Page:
A report published UK advertising regulator, the Advertising Standards Authority, has revealed that gambling ad absorption by children under the age of 16 has fallen to 2.2 ads per week in 2021, down from 3 in 2010.
English children were exposed to 2.1 ads per week (down from 2.9), while Scottish children were exposed to 2.8 (from 3.5). Welsh children were exposed to 3.2 per week (down from 3.9), while kids in Northern Ireland were exposed to 1.4 (down from 3.5).
The ASA says that the study shows gambling ad exposure hit a peak in 2013 at 4.4 ads per week, with lottery and bingo spots the most viewed. There are less children watching TV these days, which is a major source of the downturn in exposure. Instead, children spend more time on electronic devices, which can keep the ads from reaching their eyeballs.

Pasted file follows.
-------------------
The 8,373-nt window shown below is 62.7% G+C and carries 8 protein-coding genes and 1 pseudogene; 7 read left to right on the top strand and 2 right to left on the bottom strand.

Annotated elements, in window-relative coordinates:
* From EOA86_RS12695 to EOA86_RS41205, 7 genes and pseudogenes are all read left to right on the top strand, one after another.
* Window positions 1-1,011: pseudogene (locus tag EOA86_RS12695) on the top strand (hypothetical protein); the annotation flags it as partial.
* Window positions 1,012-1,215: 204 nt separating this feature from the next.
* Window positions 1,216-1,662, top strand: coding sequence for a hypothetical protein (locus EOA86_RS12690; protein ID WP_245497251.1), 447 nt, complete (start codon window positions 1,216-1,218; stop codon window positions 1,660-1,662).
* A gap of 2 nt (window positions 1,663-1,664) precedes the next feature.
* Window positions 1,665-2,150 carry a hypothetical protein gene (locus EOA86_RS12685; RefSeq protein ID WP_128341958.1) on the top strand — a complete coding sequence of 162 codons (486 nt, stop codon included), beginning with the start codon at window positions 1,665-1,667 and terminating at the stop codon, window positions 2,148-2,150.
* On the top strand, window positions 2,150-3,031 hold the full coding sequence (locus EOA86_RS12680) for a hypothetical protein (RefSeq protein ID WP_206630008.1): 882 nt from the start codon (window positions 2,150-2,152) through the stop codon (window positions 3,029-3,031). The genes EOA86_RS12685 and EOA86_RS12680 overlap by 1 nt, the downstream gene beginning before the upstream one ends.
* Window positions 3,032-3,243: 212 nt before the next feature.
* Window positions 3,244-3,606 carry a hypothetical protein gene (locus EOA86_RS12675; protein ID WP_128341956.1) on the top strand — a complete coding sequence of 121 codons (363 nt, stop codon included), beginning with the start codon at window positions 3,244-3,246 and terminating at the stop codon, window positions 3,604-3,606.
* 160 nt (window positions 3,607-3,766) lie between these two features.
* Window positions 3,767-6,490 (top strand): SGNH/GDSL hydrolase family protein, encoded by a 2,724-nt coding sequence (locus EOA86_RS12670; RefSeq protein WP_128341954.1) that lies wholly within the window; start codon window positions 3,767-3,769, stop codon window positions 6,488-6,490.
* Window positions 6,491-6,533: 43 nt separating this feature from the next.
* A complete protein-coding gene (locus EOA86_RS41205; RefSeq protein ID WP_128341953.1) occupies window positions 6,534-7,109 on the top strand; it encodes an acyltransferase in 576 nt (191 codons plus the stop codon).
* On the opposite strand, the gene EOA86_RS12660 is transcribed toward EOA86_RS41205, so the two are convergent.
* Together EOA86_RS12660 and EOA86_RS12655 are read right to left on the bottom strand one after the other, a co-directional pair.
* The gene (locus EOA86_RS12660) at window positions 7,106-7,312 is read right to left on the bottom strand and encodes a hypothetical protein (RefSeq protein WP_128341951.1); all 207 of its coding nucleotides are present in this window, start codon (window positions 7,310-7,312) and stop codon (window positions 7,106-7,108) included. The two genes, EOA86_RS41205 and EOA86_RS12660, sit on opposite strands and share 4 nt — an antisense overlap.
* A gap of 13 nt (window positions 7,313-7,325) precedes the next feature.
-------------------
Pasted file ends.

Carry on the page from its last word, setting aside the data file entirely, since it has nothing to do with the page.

Regarding the study ASA CEO Guy Parker said, "Our latest report confirms the ongoing decline in children's exposure to ads for age-restricted products, which is what our rules are designed to achieve. But of course that's not the full story.
"Children's media consumption habits are changing significantly, which is why we're also focussed on protecting them online. Later this year, we'll publish our findings on the ads they are seeing across the internet and social media as part of our zero-tolerance approach to age-restricted ads being served to children."